Is Disney under- or over-valued?

Valuing a stock is incredibly difficult, and any metric has to be viewed as part of a bigger picture of overall performance. However, analysts commonly use some key metrics to help gauge value. Check out the Disney P/E ratio, PEG ratio and EBITDA

Disney's current share price divided by its per-share earnings (EPS) over a 12-month period gives a "trailing price/earnings ratio" of roughly 72x. In other words, Disney shares trade at around 72x recent earnings.

That's relatively high compared to, say, the trailing 12-month P/E ratio for the NASDAQ 100 at the end of 2019 (27.29). The high P/E ratio could mean that investors are optimistic about the outlook for the shares or simply that they're over-valued.

However, Disney's P/E ratio is best considered in relation to those of others within the entertainment industry or those of similar companies.

Disney's "price/earnings-to-growth ratio" can be calculated by dividing its P/E ratio by its growth – to give 0.8441. A PEG ratio below 1 can be interpreted as meaning the shares are not overvalued given the current rate of growth.

The PEG ratio provides a broader view than just the P/E ratio, as it gives more insight into Disney's future profitability. By accounting for growth, it could also help you if you're comparing the share prices of multiple high-growth companies.

However, it's sensible to consider Disney's PEG ratio in relation to those of similar companies.

Disney's EBITDA (earnings before interest, taxes, depreciation and amortisation) is a whopping $15.6 billion (Β£12.5 billion).

The EBITDA is a measure of a Disney's overall financial performance and is widely used to measure a its profitability.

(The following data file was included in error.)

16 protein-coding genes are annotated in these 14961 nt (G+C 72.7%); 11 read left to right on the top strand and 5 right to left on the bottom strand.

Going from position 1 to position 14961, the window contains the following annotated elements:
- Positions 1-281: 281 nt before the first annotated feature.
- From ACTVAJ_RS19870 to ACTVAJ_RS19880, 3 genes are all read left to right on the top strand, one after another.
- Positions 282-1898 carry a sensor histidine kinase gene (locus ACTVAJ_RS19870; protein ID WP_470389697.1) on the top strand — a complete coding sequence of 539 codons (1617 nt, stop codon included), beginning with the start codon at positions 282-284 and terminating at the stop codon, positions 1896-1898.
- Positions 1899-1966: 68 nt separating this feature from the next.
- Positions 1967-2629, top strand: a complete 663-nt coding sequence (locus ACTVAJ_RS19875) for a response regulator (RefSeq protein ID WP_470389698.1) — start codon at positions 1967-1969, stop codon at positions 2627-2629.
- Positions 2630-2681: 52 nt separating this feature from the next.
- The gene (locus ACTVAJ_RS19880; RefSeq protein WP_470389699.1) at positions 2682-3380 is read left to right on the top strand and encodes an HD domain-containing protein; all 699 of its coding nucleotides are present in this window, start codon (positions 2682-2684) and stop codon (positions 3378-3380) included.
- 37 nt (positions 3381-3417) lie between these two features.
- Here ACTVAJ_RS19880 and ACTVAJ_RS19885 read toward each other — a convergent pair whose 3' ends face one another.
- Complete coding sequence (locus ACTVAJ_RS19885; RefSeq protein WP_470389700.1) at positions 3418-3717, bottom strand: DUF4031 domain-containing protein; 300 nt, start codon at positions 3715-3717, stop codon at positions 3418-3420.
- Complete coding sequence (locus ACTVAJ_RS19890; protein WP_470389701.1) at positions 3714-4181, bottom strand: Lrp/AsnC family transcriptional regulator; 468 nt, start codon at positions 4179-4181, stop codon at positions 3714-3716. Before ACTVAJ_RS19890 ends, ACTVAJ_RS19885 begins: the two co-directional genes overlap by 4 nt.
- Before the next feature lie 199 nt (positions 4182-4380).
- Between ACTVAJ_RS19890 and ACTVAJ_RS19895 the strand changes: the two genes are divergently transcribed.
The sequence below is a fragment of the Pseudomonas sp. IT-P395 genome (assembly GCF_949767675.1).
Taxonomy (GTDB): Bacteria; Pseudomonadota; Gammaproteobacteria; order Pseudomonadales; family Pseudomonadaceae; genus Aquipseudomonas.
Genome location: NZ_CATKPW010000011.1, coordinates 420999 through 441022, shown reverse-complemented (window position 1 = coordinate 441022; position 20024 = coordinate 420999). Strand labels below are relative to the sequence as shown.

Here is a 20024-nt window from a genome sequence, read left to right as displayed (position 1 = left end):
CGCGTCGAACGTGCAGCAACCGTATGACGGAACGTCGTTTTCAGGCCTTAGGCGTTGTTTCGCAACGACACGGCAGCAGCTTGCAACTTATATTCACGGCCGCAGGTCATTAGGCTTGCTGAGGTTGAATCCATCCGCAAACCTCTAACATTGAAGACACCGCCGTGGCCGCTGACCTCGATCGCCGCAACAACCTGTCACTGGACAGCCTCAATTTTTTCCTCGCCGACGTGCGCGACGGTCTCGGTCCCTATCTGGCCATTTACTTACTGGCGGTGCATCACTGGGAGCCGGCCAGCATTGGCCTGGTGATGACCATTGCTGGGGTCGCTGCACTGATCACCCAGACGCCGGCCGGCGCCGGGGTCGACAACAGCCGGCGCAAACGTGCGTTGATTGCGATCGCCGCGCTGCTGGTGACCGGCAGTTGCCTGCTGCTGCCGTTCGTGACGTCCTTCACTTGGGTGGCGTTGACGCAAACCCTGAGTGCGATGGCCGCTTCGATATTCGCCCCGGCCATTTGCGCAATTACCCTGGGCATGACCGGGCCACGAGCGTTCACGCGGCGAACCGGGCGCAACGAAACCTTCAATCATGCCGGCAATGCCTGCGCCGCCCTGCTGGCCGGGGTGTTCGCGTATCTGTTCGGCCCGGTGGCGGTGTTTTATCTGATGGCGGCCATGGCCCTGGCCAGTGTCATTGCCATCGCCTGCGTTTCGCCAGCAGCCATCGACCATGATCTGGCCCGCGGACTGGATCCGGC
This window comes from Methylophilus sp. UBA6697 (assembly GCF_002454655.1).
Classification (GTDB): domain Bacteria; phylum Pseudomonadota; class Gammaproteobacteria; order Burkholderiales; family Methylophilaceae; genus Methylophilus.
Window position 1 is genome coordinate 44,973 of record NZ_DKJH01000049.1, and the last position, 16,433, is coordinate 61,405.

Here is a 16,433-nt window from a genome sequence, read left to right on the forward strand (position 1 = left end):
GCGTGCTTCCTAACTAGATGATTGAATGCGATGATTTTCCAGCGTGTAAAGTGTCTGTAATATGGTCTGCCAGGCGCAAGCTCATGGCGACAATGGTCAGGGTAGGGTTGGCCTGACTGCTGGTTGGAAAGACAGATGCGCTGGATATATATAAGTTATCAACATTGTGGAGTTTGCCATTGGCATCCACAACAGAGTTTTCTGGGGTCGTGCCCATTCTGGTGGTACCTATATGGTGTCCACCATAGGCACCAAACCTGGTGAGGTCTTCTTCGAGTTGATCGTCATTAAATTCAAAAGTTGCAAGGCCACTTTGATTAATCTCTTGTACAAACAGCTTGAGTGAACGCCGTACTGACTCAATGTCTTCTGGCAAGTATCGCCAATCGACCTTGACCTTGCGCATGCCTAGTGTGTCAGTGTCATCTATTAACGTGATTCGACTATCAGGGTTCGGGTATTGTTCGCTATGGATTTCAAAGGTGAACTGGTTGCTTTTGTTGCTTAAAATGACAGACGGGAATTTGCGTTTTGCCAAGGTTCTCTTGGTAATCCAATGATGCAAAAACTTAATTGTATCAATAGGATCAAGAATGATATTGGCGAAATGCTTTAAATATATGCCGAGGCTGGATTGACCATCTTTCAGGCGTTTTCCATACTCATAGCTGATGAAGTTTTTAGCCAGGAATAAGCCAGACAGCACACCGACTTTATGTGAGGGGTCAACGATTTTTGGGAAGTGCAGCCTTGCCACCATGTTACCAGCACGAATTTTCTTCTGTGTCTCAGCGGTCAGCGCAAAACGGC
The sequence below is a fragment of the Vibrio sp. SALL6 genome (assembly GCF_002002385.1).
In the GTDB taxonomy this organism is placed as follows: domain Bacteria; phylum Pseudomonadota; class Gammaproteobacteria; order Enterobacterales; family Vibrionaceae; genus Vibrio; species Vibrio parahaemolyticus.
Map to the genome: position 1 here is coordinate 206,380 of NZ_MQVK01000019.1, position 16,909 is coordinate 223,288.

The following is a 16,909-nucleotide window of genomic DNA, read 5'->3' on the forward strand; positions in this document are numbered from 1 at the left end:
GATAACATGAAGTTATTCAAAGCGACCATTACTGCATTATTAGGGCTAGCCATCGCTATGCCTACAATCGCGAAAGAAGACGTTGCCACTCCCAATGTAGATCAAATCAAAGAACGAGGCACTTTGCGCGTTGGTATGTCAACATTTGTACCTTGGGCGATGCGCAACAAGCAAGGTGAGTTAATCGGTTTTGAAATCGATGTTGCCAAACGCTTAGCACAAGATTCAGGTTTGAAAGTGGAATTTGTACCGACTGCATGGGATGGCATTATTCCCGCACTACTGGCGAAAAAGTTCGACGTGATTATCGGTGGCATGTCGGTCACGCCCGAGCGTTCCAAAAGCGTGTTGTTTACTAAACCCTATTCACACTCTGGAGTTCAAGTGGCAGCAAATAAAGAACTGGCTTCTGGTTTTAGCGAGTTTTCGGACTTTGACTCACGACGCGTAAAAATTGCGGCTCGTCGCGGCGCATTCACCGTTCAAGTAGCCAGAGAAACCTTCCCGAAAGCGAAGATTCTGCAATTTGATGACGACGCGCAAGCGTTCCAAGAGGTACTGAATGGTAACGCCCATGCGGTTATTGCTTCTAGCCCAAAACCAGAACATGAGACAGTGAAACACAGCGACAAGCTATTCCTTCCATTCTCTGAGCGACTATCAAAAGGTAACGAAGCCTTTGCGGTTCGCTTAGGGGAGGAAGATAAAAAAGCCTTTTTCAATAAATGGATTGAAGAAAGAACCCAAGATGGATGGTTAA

To put that into context you can compare it against similar companies.

What's Disney's ESG track record?

Environmental, social and governance (known as ESG) criteria are a set of three factors used to measure the sustainability and social impact of companies like Disney.

Overall Disney ESG score

Disney's total ESG risk: 23.2

Socially conscious investors use ESG scores to screen how an investment aligns with their worldview, and Disney's overall score of 23.2 (as at 12/31/2018) is excellent – landing it in it in the 16th percentile of companies rated in the same sector.

ESG scores are increasingly used to estimate the level of risk a company like Disney is exposed to within the areas of "environmental" (carbon footprint, resource use etc.), "social" (health and safety, human rights etc.), and "governance" (anti-corruption, tax transparency etc.).

To gain some more context, you can compare Disney's total ESG risk score against those of similar companies.

Disney's environmental score: 6.53/100

Disney's environmental score of 6.53 puts it squarely in the 8th percentile of companies rated in the same sector. This could suggest that Disney is a leader in its sector terms of its environmental impact, and exposed to a lower level of risk.

Disney's social score: 13.06/100

Disney's social score of 13.06 puts it squarely in the 8th percentile of companies rated in the same sector. This could suggest that Disney is a leader in its sector when it comes to taking good care of its workforce and the communities it impacts.

Disney's governance score: 15.61/100

Disney's governance score puts it squarely in the 8th percentile of companies rated in the same sector. That could suggest that Disney is a leader in its sector when it comes to responsible management and strategy, and exposed to a lower level of risk.

Disney's controversy score: 2/5

ESG scores also evaluate any incidences of controversy that a company has been involved in. A high-profile company, Disney scored a 2 out of 5 for controversy – the second-highest score possible, reflecting that Disney has, for the most part, managed to keep its nose clean.

Wondering how that compares? Below are the controversy scores of similar companies.

Frequently asked questions

All investing should be regarded as longer term. The value of your investments can go up and down, and you may get back less than you invest. Past performance is no guarantee of future results. If you’re not sure which investments are right for you, please seek out a financial adviser. Capital at risk.